Finally, Andrew Clarke (@Malarkey) gave a provocatively-titled but fascinating talk that is intended to help developers udnerstand design issues.  Andrew’s talk normally takes an hour, so he cut it down to just typography (the full set of slides is on SpeakerDeck) and I could have listened for hours. whoever thought that the finer details of lettering could be so interesting?

I learned how it’s important to understand the size of type to be fused and how the measure (the width of the body of type) can be controlled for comfortable reading by reducing column widths or increasing font sizing (2-3 alphabets, i.e. 56-78 characters is ideal). I learned how adjustments to the measure need to be accompanied by changes to line hight and how different styles should be used for reversed out content to improve readability. I learned that the tracking (word-spacing in CSS) can be used to improve readability and that san serif typefaces need looser line heights.

Then there’s the area of typographically-correct glyphs:

  • Hyphens break words over multiple lines, or join-words.
  • En dashes are longer and denote a range (equivalent to the work “to”), for example 1–10 or Earth–Mars.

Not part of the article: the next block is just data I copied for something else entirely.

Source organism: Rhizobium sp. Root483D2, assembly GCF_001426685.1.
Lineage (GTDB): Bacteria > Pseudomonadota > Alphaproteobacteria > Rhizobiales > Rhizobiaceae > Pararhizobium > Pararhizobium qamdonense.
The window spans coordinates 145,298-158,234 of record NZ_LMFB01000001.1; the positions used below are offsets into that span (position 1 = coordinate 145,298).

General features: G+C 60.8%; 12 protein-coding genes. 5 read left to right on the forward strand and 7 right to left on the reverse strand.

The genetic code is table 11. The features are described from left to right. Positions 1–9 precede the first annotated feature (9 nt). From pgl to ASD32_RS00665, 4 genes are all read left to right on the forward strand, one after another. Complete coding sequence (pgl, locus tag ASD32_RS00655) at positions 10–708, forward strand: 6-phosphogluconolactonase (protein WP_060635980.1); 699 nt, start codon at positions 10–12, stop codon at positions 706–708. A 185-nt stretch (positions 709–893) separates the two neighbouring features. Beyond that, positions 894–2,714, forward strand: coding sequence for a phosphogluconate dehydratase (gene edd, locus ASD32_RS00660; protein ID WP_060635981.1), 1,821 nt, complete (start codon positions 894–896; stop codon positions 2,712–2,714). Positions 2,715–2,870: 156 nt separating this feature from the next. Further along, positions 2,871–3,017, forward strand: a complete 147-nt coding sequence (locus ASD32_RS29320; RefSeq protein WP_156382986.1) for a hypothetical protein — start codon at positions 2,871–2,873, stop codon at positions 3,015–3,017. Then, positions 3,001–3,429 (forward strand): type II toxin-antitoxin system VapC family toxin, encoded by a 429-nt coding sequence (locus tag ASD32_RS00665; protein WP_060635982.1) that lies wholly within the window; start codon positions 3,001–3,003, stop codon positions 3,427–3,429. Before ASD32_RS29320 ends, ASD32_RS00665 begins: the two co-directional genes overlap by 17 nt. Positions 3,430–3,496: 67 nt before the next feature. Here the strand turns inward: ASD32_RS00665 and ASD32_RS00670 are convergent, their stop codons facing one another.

• An em dash is even longer — for a pause — or a separate train of thought in the same sentence. Either use no space or a hair space. And two adjacent em dashes can indicate a missing letter in a w——rd.
  • Single and double primes should be used for feet and inches or minutes and seconds. Never for quotations!
  • Quotations use curly quotes: “ ” or ‘ ’.
  • And an ellipsis is not just 3 dots — it’s one entity… which marks a continuation.

[Related reading: 10 HTML entity crimes you really shouldn’t commit]

Moving on, Andrew spoke of markers and margins in lists, and of using CSS relative positioning to place © close to the baseline – and adjusting parentheses too!

In summary: designers and developers need a better understanding of each other’s work. They need to know how to work together!

When’s the next one?

If you think this sounds good, follow @MKGeekNight or check out the MK Geek Night website – MKGN number 9 is coming up on 12 June 2014 and speakers are:

  • Rachel Andrew (@RachelAndrew): Your own definition of success – choosing a profitable side project idea.
  • Dan Donald (@hereinthehive): Designing evolution.
  • Robert Bavington (@RobertBavington): Responsive Web Design Today.
  • Ben MacGowan (@BenMacGowan): The era of gratuitous animations.
  • Mark McCulloch (@wearespectaculr): Are you speaking Scottish in Tokyo?

There’s usually free beer and pizza too… so what’s not to like!